Jail Guards Refuse Medical Care to Vomiting Teenager, Boy Dies in Jail Cell After Suffering for Six Hours

Chris | InformationLiberation
Aug. 06, 2011

Note, the boy was originally stopped by police for "riding his bike without a nightlight."

The Sun Sentinel reports:
Florida juvenile justice administrators confirmed late Monday that guards and supervisors at a West Palm Beach lockup never sought emergency care for a teenager who suffered in pain for hours before he finally died.

As the Department of Juvenile Justice's investigation into the July 10 death of Eric Perez, 18, continued Monday, authorities revealed that the lockup's top administrator, Superintendent Anthony Flowers, was among four employees suspended last week. Another two employees, a guard and a supervisor, were fired.

"While the cause of death is yet unknown, it is clear that staff at the facility during the crisis did not contact 911 in accordance with DJJ policies and training,'' Samadhi Jones, a DJJ spokeswoman in Tallahassee, said in a statement Monday. [...]

DJJ Secretary Wansley Walters, a former head of Miami's juvenile assessment center, said in a prepared statement: "We took immediate action because we cannot tolerate staff not following policies and procedures, especially as it relates to the medical care of youth in our custody."

One of the two people fired in the incident, guard Floyd Powell, 35, told The Miami Herald on Monday he was fired after he disclosed to investigators that he was forbidden to call 911 when he became concerned for the teen, who was screaming that his head hurt and had vomited for several hours.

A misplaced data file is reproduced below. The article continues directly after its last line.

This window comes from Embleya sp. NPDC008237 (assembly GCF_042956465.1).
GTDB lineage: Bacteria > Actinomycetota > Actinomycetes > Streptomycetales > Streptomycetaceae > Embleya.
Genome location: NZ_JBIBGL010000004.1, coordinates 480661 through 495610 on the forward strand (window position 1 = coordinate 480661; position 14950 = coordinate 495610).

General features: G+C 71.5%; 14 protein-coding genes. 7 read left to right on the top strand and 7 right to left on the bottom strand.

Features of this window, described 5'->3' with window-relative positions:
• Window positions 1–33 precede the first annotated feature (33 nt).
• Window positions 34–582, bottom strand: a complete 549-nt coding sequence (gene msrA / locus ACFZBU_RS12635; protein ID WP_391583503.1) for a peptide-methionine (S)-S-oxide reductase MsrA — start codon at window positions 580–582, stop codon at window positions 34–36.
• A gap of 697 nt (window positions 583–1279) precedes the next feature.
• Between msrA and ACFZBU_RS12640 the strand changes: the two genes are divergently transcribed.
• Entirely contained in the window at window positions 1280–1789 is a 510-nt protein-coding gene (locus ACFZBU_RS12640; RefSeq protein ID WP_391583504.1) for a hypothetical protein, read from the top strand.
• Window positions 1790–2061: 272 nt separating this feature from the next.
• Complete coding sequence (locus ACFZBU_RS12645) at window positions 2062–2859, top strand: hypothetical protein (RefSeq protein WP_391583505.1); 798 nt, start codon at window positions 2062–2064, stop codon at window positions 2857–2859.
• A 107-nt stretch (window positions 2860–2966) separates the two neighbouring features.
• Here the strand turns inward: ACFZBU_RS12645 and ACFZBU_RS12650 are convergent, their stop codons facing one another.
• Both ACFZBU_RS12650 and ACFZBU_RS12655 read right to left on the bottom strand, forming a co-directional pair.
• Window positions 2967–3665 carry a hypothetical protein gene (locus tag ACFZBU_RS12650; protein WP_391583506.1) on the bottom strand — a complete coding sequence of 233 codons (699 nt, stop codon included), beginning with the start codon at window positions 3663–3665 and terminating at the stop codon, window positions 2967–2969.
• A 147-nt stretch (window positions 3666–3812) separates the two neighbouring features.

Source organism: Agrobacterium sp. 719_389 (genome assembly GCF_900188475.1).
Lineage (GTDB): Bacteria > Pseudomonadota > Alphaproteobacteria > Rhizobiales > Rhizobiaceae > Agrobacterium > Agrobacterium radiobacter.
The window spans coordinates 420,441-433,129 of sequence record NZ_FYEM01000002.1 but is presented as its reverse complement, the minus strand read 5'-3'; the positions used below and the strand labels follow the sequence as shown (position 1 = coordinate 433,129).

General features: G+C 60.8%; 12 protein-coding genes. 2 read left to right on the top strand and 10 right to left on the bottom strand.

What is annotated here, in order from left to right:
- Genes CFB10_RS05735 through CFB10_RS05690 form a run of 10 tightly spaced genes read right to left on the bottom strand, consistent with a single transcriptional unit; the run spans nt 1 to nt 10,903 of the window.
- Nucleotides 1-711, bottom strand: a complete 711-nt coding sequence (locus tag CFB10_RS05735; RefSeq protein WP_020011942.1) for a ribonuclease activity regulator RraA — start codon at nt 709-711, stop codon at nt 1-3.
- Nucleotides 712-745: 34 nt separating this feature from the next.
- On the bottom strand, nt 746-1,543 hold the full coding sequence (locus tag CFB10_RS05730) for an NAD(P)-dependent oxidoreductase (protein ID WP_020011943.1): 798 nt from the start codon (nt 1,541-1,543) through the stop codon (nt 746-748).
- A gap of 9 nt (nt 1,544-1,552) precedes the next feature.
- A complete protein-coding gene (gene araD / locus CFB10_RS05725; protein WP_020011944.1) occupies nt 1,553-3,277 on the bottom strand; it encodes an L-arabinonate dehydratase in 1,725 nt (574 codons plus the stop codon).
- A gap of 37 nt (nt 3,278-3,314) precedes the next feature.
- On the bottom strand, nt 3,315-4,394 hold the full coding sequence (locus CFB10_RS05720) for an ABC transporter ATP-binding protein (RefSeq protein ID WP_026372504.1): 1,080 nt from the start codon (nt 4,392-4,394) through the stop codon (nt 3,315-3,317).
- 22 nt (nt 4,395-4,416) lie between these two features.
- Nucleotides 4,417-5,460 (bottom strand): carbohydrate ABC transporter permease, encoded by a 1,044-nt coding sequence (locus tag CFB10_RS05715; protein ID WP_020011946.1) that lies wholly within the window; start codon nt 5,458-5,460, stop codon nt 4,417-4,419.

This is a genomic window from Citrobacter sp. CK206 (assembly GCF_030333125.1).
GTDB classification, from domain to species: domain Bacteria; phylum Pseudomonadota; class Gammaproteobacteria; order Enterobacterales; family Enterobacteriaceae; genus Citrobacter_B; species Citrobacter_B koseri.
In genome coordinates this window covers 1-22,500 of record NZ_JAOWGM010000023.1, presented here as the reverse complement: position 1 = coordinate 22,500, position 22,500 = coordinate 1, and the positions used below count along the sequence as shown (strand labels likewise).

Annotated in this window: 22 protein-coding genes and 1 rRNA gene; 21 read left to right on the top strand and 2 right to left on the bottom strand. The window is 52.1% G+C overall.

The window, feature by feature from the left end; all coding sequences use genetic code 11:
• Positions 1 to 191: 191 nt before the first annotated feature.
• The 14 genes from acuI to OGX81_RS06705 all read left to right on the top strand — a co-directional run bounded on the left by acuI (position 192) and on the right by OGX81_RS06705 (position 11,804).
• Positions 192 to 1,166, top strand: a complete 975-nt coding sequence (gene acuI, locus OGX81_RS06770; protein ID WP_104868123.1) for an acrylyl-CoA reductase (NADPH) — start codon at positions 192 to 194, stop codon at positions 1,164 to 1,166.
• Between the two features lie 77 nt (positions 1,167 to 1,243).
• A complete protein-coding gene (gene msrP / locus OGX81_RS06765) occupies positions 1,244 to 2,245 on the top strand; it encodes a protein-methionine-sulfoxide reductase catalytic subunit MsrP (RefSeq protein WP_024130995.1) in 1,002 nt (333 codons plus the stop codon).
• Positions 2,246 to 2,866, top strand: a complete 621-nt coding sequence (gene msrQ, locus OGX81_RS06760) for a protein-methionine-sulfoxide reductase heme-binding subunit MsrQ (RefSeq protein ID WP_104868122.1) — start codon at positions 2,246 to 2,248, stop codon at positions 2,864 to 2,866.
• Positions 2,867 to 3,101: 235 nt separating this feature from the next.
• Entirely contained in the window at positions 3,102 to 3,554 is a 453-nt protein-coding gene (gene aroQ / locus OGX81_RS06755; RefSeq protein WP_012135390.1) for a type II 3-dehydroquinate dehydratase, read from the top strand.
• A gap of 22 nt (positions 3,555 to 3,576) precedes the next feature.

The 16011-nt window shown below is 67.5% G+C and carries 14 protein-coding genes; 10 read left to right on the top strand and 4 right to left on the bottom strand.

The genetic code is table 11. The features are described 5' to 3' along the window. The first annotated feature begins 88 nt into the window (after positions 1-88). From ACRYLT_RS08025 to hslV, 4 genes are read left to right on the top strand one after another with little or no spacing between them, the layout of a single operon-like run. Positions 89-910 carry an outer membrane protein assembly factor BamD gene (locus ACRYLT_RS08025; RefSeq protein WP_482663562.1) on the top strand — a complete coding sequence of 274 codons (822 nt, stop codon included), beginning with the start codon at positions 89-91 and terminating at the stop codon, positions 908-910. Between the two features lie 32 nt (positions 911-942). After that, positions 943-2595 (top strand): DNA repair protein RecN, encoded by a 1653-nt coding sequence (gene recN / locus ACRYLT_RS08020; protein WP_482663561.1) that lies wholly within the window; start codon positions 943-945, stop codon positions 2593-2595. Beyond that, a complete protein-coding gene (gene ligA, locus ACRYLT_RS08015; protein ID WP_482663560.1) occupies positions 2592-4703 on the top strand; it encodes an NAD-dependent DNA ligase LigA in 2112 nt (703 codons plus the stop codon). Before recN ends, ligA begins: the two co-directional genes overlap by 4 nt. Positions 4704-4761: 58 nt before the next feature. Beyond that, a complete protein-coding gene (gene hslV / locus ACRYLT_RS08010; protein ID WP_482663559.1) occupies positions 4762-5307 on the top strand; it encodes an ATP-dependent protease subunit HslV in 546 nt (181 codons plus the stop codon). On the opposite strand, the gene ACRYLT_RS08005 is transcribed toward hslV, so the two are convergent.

"I was going to call 911, but my supervisor looked at me in the face and said, 'He'll be fine. Don't call 911,'" Powell said.

Powell's one-page termination letter, provided to the newspaper late Monday under Florida's public records law, said only that Powell had failed to complete a probationary period.

Powell's lawyer, Cathy L. Purvis Lively of Lake Worth, said she will seek damages from the state for his "wrongful termination."

"This guy desperately wanted to call 911," Lively said. "He was told, No, you are not to do that."

Powell could not make the call on his own, Lively said, because the "module" where he oversaw several detained youth did not contain a telephone, and Powell could not reach a phone without walking away from his post and leaving other youth unsupervised. Guards are not allowed to bring their personal cellphones into the lockup.

And though Powell and other guards did notify an on-call nurse to see Eric, the nurse failed to return two messages, he said.

"I asked [Perez] 'What's going on?," Powell said. "He wasn't talking. He was crying out loud in pain."

Leaders of the Palm Beach Public Defender's office told The Herald late Monday that several of the other detainees in the B2 Module with Perez confirmed to their attorneys that Eric had pleaded for help for hours without any success.

"It is our understanding that at least one child, and possibly more, tried to get assistance for this child," Public Defender Carey Haughwout said.
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